Will Nawaz Sharif's return shake up Pakistani politics?
Nawaz Sharif returns from exile in London 3 months before a general election. Can he overturn a graft charge and wrestle back sufficient support for his party to secure a fourth term in office?
Nawaz Sharif, Pakistan's former three-time prime minister, is expected to return to his homeland on Saturday, 21 October following four years of voluntary exile in London.
Sharif traveled to the British capital in 2019 for medical treatment amid a seven-year prison term on condition that he returns when fit to do so, but he did not return to Pakistan to complete his sentence.
The 73-year-old, who heads the Pakistan Muslim League (Nawaz) party, or PML-N, claimed the charges and the hastily convened trial — as well as his subsequent conviction and imprisonment — were politically motivated.
Overturning Sharif's convictions
Sharif, considered one of the most significant Pakistani politicians, has never completed any of his terms.
He was fired for corruption in 1993, returning to the post in 1997, only to be ousted two years later at the behest of the country's powerful military after he fell out with its top generals.
His third stint ended in 2017 with the Supreme Court disqualifying him from politics for life over graft accusations, charges he denies.
While in London in 2020, a Pakistani court issued a warrant for Sharif's arrest.
Earlier this week, however, the High Court in Islamabad granted Sharif protective bail, which means that authorities cannot detain him before he appears before judges on Tuesday, when he will seek an extension of his temporary bail.
The court's decision has smoothed the path for Sharif to enjoy a welcome home rally in his political heartland of Lahore on Saturday without the threat of arrest hanging over him.
Sharif cannot run again for election or hold public office because of his convictions, even though his party has said he aims to become prime minister for a fourth time.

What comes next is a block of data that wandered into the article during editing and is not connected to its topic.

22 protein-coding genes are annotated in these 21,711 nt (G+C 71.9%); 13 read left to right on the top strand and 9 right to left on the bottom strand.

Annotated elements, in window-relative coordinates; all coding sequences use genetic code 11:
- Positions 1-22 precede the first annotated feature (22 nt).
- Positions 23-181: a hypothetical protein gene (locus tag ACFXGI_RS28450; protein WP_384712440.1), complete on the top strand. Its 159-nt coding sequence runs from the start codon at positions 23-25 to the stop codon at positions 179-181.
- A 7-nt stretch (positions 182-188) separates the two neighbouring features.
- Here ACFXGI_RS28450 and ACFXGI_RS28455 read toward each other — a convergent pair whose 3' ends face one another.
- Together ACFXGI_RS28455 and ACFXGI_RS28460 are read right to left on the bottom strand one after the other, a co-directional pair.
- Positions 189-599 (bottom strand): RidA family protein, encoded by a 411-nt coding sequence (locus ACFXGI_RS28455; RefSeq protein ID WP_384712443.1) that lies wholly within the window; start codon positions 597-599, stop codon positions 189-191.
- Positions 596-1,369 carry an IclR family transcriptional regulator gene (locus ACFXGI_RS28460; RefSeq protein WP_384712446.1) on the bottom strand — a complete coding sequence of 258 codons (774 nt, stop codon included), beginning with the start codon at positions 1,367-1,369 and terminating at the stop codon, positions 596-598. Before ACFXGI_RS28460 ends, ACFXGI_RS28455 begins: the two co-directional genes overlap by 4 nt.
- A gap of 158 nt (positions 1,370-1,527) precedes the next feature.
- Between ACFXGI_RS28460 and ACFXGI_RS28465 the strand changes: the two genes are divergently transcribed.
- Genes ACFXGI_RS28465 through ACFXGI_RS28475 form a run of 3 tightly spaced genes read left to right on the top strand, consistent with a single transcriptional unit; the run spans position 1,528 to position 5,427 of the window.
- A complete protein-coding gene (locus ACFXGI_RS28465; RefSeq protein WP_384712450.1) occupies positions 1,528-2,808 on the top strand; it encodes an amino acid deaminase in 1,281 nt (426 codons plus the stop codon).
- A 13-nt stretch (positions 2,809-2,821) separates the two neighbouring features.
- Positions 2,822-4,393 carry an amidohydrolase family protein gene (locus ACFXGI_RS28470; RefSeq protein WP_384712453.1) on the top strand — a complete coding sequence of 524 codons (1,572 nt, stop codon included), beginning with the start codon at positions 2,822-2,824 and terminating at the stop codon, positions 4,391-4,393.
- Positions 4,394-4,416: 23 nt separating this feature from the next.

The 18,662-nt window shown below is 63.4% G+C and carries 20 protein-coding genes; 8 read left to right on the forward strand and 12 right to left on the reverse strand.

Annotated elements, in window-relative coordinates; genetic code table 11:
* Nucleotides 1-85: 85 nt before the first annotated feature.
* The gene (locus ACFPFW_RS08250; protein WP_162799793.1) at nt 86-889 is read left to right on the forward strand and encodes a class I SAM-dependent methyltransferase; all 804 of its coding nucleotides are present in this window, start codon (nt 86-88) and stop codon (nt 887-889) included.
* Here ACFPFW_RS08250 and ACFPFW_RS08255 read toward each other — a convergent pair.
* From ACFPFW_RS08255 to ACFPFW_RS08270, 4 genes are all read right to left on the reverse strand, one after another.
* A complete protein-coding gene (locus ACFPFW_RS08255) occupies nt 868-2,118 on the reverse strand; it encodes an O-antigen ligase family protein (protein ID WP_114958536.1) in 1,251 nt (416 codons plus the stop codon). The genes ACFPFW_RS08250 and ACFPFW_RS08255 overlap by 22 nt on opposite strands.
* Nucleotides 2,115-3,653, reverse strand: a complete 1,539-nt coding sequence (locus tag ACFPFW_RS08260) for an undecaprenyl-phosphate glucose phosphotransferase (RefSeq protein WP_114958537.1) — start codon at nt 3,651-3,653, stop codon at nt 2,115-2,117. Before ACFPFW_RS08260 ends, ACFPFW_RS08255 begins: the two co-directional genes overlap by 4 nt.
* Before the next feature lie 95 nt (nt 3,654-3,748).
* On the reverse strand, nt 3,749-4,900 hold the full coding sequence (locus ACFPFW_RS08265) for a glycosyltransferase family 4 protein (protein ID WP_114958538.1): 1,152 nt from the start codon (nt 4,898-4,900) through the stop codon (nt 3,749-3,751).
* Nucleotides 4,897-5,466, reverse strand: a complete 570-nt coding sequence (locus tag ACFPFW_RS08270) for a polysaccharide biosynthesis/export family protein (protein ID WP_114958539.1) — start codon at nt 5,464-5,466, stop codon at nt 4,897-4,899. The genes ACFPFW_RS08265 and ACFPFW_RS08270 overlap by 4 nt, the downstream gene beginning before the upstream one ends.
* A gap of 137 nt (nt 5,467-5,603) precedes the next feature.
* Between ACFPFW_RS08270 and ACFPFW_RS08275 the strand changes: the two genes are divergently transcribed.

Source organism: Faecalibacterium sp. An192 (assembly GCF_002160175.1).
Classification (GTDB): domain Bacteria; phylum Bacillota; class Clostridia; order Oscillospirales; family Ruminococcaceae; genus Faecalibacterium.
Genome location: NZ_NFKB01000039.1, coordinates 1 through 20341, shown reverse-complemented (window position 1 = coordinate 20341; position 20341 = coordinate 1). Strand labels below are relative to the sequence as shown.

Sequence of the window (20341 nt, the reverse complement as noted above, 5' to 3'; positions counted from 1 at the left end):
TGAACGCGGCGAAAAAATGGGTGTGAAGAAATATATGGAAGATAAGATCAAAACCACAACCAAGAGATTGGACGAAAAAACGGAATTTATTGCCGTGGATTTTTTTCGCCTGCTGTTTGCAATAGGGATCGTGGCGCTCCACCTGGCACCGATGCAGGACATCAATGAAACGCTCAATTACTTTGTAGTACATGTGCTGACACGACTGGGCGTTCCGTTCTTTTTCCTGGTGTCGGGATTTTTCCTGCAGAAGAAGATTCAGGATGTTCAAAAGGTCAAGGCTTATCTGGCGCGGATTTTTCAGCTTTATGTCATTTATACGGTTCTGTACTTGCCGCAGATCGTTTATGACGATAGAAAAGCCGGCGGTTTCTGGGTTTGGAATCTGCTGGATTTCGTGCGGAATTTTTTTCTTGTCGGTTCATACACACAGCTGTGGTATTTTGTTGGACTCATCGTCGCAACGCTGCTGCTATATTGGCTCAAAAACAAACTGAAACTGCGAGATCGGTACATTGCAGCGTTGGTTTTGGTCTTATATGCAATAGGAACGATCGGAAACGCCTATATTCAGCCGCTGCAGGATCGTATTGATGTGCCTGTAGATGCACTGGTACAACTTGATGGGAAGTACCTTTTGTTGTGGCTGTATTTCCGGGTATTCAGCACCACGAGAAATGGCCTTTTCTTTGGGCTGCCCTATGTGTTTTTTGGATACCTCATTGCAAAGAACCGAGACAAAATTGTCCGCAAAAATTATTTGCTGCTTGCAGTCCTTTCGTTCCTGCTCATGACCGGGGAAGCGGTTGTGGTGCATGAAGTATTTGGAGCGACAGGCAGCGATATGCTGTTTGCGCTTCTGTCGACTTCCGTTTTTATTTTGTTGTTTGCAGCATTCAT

His daughter; Maryam Nawaz, said that he will seek to overturn the corruption conviction so that he can lead his party in national elections expected in January 2024.
Bowled out by Imran Khan
Sharif seeks to wrestle back voters from main political rival Imran Khan.
Khan is currently serving a three-year prison sentence in a graft case.
The former cricketer was ousted in April 2022 after a vote of no-confidence but is still considered the country's most popular politician with a huge following.
Pakistan has been in grave political turmoil since Khan's ouster as the prime minister.
Sharif's homecoming is widely expected to transform the current political landscape in the South Asian country.
"This is a huge moment and a big development," Maiza Hameed, a lawmaker from the PML-N party told DW. "He could not be arrested on his return and will directly address a rally in Lahore on Saturday."
Will the 'Lion of Punjab' serve a fourth term?
But some of Sharif's opponents think that his homecoming is somewhat of a farce.
"Sharif predominantly made a mockery of the law of the land by presenting fake medical reports, leaving for treatment and ended up being found in high-end shopping malls," Zulfikar Bukhari, Imran Khan's advisor on international media and affairs, told DW.
Sharif plans to revive his party politics amid Pakistan's worst economic crisis in decades and hopes to lead his party and woo voters after his younger brother Shehbaz Sharif led the unpopular coalition government after Khan's ouster.
"Nawaz Sharif's return to Pakistan signals his hopes for a fourth term as prime minister. He is the leader of his party and had run things from London even as his brother was prime minister from April 2022 to August 2023," Madiha Afzal, a fellow at the Brookings Institution, told DW.
"He is the more charismatic of the two and would be the key to reviving his party's political fortunes."
Mending military fences
Some analysts say that Sharif's repatriation comes by special arrangement with the country's powerful military.
"Sharif and his party appear to be back in the good graces of the military, and that critical backing is the trump card that the PML-N will likely play in its quest to return to power in an electoral environment that otherwise doesn't favor it," said Kugelman.
Pakistan's caretaker government, installed to conduct elections, had previously denied any agreement with Sharif and his party.
"His return seems to have the military's backing. However, his chief opponent Imran Khan remains very popular, even though he is in prison and his party has been largely dismantled," underlined Afzal.
According to Bukhari, though, Sharif's support from the state will not, and cannot, win him popularity as a politician. Getting support from within the institutions is one thing, being acceptable to the public is totally another.
"If Sharif believes in fair play, or so his party claims, he should ask for free and fair elections and not a managed selection," said Bukhair, adding that Imran Khan's Pakistan Tehreek-e-Insaf (PTI) is Pakistan's most popular party, despite a crackdown against it, "and that's what you call a gain for any political party, unlike PML-N paving its way to power by cutting a deal."
Published: 21 Oct 2023, 10:55 AM